Depending on the pulse energy and the material, the glass may be up to 2 mm thick. Making use of the TruMicro lasers equipped with TOP Cleave at this thickness, it is possible to achieve cutting speeds of up to 1 m/s—100 times faster than is possible without this arrangement. Even sapphire, the second hardest transparent material, may be processed in this manner. For example, using the TruMicro 5080 laser—which has a repetition rate of up to 1000 kHz, energy pulses up to 500 μJ, and average power >150 W—and TOP Cleave optics, it is possible to create a long focus line of laser light that can separate glass more than 1 mm thick.
Brazing of hot-dipped galvanized material
The automotive industry has an increasing interest in using hot-dipped galvanized materials. In addition to practical differences such as increased resistance to corrosion, hot-dipped galvanized metals are less expensive than electrogalvanized materials and more readily available worldwide.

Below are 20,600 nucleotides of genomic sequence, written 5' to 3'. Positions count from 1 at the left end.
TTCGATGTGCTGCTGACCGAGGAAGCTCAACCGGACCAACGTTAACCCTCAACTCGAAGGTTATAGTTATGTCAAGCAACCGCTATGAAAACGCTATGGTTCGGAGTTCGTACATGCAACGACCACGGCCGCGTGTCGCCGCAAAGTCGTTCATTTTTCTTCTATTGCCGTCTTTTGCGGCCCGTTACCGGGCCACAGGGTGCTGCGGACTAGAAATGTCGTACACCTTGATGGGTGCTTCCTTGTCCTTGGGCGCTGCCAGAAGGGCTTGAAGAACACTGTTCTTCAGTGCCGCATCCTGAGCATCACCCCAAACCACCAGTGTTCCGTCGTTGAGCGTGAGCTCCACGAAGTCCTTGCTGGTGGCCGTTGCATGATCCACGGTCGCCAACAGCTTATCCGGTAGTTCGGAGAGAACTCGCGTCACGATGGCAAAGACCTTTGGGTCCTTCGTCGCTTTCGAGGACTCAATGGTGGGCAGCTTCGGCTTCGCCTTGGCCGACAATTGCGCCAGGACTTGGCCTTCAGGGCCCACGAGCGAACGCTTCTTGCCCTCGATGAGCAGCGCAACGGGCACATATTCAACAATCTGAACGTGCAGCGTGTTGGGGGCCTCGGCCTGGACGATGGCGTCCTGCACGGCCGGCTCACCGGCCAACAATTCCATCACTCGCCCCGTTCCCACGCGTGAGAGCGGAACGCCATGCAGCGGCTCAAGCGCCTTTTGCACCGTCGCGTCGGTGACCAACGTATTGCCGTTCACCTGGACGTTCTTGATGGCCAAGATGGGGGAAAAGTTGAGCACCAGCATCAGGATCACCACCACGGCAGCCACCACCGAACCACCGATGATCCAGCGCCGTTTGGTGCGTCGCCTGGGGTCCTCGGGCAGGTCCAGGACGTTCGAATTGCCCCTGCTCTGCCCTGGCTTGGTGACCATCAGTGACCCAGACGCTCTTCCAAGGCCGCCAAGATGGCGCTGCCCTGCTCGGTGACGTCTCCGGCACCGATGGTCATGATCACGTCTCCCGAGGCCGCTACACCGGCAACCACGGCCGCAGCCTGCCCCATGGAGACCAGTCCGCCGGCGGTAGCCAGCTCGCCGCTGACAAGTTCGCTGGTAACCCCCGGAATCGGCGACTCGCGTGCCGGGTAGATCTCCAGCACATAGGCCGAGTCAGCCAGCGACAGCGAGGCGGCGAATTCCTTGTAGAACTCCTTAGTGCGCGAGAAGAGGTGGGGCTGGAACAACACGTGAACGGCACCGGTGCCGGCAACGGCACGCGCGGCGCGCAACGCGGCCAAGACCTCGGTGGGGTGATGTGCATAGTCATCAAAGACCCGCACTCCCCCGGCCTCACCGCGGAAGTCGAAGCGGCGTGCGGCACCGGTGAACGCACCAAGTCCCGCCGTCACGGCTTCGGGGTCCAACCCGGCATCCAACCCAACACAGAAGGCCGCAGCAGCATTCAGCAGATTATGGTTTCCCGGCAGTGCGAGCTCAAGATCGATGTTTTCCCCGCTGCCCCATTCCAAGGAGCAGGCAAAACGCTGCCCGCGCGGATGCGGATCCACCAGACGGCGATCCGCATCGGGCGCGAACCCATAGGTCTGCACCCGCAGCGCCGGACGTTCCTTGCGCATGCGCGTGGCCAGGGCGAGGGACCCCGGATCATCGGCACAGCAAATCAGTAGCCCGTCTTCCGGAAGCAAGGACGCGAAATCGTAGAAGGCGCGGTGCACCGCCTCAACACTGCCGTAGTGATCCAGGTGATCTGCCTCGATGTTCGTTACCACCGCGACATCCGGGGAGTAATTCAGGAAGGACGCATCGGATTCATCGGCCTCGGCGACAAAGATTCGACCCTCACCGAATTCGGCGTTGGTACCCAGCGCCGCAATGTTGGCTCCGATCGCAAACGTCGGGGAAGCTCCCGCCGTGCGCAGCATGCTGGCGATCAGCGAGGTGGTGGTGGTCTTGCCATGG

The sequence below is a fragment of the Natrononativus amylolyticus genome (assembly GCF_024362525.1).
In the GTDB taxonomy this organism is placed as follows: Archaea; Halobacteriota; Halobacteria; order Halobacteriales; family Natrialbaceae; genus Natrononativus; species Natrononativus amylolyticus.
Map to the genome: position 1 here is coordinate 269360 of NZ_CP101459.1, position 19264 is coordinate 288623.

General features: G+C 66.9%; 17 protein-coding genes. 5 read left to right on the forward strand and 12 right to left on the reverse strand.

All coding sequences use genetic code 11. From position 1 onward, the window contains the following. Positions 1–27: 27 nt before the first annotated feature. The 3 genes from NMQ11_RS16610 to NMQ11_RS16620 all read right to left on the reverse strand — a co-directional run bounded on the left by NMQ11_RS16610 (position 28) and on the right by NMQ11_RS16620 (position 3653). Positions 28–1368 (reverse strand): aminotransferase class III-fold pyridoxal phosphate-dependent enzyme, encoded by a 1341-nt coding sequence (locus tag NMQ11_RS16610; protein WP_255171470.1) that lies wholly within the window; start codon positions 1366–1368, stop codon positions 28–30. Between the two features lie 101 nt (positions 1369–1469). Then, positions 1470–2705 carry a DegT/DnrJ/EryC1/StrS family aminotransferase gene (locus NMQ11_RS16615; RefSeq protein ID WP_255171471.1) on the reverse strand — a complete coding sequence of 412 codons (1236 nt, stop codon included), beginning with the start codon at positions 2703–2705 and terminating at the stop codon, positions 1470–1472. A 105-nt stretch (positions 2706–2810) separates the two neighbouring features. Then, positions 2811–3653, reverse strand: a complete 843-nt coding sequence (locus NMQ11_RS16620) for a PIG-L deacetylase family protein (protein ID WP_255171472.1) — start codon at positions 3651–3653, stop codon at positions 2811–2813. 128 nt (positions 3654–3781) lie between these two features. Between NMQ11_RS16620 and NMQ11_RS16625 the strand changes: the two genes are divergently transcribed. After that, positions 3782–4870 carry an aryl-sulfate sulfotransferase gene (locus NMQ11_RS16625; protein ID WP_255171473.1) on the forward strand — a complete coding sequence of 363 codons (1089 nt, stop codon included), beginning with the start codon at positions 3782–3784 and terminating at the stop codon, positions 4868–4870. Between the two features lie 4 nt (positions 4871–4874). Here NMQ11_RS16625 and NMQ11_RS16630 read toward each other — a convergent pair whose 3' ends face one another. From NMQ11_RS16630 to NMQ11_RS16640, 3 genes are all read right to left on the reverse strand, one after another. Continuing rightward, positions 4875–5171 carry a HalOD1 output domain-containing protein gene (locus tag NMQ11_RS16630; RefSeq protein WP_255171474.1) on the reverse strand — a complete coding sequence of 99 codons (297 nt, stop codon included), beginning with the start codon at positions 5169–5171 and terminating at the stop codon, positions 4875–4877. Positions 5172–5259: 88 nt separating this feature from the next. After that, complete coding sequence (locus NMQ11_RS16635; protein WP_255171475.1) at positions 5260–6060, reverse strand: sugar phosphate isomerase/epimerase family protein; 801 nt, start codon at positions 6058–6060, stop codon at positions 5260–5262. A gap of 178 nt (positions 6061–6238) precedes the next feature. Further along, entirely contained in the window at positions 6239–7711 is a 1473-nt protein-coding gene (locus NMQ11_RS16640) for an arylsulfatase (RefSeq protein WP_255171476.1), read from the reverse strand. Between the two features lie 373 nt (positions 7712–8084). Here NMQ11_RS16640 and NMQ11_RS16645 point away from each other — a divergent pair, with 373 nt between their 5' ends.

Certain challenges do arise, though, when brazing is used to join the material. Because of the material coating applied, there are often spatters, pores, and uneven surfaces in the processed material. However, by using beam shaping optics to divide the beam into multiple spots, it is now possible to braze hot-dipped galvanized material and achieve both impressive processing speeds (4.5 m/min with a robot) and good processing results, including smooth surfaces that are completely free of pores and spatters (see Fig. 2).
|FIGURE 2. Using beam shaping optics to divide the beam into multiple spots makes it possible to braze hot-dipped galvanized material (a) and achieve both processing speeds of 4.5 m/min with a robot and good processing results, including smooth surfaces that are completely free of pores and spatters (b).|
This process is achieved using a standard fiber-delivered 6 kW solid-state laser (TruDisk 6002) with a standard laser light cable to deliver the beam to the tactile seam tracking optic from Scansonic. The Scansonic Adaptive Laser Optic ALO3 serves as the laser processing head and, for this application, requires just a minor modification.